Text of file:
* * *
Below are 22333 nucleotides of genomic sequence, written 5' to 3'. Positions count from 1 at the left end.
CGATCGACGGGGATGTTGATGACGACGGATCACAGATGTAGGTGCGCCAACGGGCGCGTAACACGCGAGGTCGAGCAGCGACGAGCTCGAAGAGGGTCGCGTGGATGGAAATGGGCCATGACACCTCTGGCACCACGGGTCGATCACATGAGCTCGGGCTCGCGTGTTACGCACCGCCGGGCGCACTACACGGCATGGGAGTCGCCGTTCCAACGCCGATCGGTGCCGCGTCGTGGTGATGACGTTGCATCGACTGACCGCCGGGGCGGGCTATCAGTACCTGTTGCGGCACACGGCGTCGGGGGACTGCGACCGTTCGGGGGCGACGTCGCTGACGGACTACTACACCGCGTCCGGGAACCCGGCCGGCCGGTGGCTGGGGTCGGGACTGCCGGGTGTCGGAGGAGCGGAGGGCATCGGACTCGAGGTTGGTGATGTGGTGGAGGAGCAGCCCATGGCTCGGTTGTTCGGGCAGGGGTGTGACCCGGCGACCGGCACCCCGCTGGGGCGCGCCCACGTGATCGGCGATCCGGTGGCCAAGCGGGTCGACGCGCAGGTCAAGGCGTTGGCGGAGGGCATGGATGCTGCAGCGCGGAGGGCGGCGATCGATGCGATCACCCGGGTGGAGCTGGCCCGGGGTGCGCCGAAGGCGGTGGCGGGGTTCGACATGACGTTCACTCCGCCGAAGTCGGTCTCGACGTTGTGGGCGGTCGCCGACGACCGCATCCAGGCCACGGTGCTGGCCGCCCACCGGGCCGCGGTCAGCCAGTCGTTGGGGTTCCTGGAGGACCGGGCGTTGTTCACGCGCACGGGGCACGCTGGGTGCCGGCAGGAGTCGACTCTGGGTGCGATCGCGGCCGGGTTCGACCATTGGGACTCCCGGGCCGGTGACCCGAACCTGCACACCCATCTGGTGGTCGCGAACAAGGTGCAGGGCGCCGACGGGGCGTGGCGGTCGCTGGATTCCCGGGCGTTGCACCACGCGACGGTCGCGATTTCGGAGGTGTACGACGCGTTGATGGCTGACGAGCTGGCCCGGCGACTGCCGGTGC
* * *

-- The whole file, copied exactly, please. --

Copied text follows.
Below are 22333 nucleotides of genomic sequence, written 5' to 3'. Positions count from 1 at the left end.
CGATCGACGGGGATGTTGATGACGACGGATCACAGATGTAGGTGCGCCAACGGGCGCGTAACACGCGAGGTCGAGCAGCGACGAGCTCGAAGAGGGTCGCGTGGATGGAAATGGGCCATGACACCTCTGGCACCACGGGTCGATCACATGAGCTCGGGCTCGCGTGTTACGCACCGCCGGGCGCACTACACGGCATGGGAGTCGCCGTTCCAACGCCGATCGGTGCCGCGTCGTGGTGATGACGTTGCATCGACTGACCGCCGGGGCGGGCTATCAGTACCTGTTGCGGCACACGGCGTCGGGGGACTGCGACCGTTCGGGGGCGACGTCGCTGACGGACTACTACACCGCGTCCGGGAACCCGGCCGGCCGGTGGCTGGGGTCGGGACTGCCGGGTGTCGGAGGAGCGGAGGGCATCGGACTCGAGGTTGGTGATGTGGTGGAGGAGCAGCCCATGGCTCGGTTGTTCGGGCAGGGGTGTGACCCGGCGACCGGCACCCCGCTGGGGCGCGCCCACGTGATCGGCGATCCGGTGGCCAAGCGGGTCGACGCGCAGGTCAAGGCGTTGGCGGAGGGCATGGATGCTGCAGCGCGGAGGGCGGCGATCGATGCGATCACCCGGGTGGAGCTGGCCCGGGGTGCGCCGAAGGCGGTGGCGGGGTTCGACATGACGTTCACTCCGCCGAAGTCGGTCTCGACGTTGTGGGCGGTCGCCGACGACCGCATCCAGGCCACGGTGCTGGCCGCCCACCGGGCCGCGGTCAGCCAGTCGTTGGGGTTCCTGGAGGACCGGGCGTTGTTCACGCGCACGGGGCACGCTGGGTGCCGGCAGGAGTCGACTCTGGGTGCGATCGCGGCCGGGTTCGACCATTGGGACTCCCGGGCCGGTGACCCGAACCTGCACACCCATCTGGTGGTCGCGAACAAGGTGCAGGGCGCCGACGGGGCGTGGCGGTCGCTGGATTCCCGGGCGTTGCACCACGCGACGGTCGCGATTTCGGAGGTGTACGACGCGTTGATGGCTGACGAGCTGGCCCGGCGACTGCCGGTGC